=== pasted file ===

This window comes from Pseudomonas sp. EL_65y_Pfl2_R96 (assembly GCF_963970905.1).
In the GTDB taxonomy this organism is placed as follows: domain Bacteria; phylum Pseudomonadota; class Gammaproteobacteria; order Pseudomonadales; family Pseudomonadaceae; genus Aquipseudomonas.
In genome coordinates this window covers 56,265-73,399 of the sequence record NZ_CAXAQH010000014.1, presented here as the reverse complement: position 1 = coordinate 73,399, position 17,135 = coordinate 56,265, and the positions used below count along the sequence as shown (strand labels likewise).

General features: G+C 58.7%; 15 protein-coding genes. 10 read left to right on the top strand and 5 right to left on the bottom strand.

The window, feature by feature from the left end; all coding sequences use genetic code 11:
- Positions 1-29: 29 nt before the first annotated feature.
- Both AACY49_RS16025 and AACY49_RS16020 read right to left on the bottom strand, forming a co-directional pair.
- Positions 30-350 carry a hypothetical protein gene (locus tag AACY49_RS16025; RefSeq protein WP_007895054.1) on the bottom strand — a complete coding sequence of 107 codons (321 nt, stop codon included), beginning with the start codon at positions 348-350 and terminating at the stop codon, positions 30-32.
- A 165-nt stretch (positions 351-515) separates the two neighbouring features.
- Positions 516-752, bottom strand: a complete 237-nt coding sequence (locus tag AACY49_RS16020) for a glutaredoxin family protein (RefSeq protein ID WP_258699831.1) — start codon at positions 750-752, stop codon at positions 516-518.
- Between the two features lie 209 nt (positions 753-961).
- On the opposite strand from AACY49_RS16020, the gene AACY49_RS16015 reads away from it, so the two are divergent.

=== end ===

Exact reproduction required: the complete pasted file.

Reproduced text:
This window comes from Pseudomonas sp. EL_65y_Pfl2_R96 (assembly GCF_963970905.1).
In the GTDB taxonomy this organism is placed as follows: domain Bacteria; phylum Pseudomonadota; class Gammaproteobacteria; order Pseudomonadales; family Pseudomonadaceae; genus Aquipseudomonas.
In genome coordinates this window covers 56,265-73,399 of the sequence record NZ_CAXAQH010000014.1, presented here as the reverse complement: position 1 = coordinate 73,399, position 17,135 = coordinate 56,265, and the positions used below count along the sequence as shown (strand labels likewise).

General features: G+C 58.7%; 15 protein-coding genes. 10 read left to right on the top strand and 5 right to left on the bottom strand.

The window, feature by feature from the left end; all coding sequences use genetic code 11:
- Positions 1-29: 29 nt before the first annotated feature.
- Both AACY49_RS16025 and AACY49_RS16020 read right to left on the bottom strand, forming a co-directional pair.
- Positions 30-350 carry a hypothetical protein gene (locus tag AACY49_RS16025; RefSeq protein WP_007895054.1) on the bottom strand — a complete coding sequence of 107 codons (321 nt, stop codon included), beginning with the start codon at positions 348-350 and terminating at the stop codon, positions 30-32.
- A 165-nt stretch (positions 351-515) separates the two neighbouring features.
- Positions 516-752, bottom strand: a complete 237-nt coding sequence (locus tag AACY49_RS16020) for a glutaredoxin family protein (RefSeq protein ID WP_258699831.1) — start codon at positions 750-752, stop codon at positions 516-518.
- Between the two features lie 209 nt (positions 753-961).
- On the opposite strand from AACY49_RS16020, the gene AACY49_RS16015 reads away from it, so the two are divergent.